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Garden & Yard Issues
All Garden & Yard Issues Content
October 20, 2021
SDSU Extension experts have established guidelines for community gardens to follow in order to promote the health and safety of local gardeners during the COVID-19 pandemic.
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As new homes are constructed around South Dakota, we continually receive questions about small, brown insects showing up in bathrooms and basements. These insects are foreign grain beetles.
In lawns, fall is the best time to chemically control broadleaf perennial weeds. Examples of these weeds could include dandelions, Canada thistle, creeping bellflower, field bindweed and ground ivy.
The South Dakota Department of Health's latest update indicated that West-Nile-virus-positive mosquitoes were detected in Beadle, Brookings, Brown, Codington, Hand, Hughes, Lincoln and Minnehaha counties in South Dakota.
Flowers in many gardens are currently being visited by soldier beetles. While these orange beetles have a strong preference for flowering plants, they are predators and pollinators and don’t pose a threat to your garden.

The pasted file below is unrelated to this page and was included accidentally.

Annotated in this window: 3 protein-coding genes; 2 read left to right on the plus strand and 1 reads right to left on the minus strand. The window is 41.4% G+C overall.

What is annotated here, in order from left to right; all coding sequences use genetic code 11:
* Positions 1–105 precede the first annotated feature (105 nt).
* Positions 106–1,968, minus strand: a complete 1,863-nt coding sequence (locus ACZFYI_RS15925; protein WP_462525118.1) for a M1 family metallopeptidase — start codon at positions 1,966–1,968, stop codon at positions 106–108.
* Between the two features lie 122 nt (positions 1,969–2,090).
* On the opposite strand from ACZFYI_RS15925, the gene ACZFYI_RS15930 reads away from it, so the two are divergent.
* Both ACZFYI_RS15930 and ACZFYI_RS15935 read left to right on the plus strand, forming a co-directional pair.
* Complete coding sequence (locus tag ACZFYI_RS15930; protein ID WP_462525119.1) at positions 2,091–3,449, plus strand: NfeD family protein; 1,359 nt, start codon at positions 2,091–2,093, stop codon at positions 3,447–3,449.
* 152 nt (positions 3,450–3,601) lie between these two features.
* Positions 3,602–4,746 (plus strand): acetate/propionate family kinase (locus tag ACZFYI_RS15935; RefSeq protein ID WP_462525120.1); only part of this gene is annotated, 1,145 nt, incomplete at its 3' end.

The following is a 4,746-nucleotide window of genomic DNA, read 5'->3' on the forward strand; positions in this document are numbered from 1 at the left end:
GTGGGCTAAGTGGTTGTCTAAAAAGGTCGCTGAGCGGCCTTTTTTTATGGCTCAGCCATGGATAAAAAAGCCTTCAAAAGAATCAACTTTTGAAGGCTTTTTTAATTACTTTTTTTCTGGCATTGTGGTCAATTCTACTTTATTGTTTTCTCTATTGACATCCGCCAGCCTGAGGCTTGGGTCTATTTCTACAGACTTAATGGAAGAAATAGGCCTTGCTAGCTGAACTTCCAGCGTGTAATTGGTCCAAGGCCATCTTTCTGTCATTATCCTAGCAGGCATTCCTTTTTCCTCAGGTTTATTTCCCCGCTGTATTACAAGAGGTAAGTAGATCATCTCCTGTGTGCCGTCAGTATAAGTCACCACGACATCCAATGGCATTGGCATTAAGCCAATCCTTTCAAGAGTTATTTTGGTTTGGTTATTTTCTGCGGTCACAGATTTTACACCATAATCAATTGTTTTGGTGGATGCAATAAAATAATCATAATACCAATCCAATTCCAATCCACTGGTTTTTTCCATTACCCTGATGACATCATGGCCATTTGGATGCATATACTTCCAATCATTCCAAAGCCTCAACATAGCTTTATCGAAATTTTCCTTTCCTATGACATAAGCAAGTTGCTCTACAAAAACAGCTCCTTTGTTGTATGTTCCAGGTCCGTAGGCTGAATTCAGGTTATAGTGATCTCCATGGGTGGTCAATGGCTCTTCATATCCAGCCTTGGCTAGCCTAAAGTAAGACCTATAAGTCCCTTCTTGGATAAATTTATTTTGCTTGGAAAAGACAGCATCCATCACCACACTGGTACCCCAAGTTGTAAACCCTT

Ripe fruit that has been injured can attract undesirable insects into your garden. Some of these insects will feed on the produce, which can completely ruin it by increasing the rate of decay and make it unappealing.
During late summer and early fall, millipedes are typically a hot topic as they are observed moving into homes, sheds and other outbuildings. When found indoors, they are considered accidental entrants, as they are not able to reproduce indoors and will eventually die.
Due to large populations and dry conditions, grasshoppers are moving into gardens and feeding on whatever they can find. In a normal year, grasshoppers can be a nuisance in a garden, but during an outbreak year, they can present a real threat to gardens, shrubs and small trees.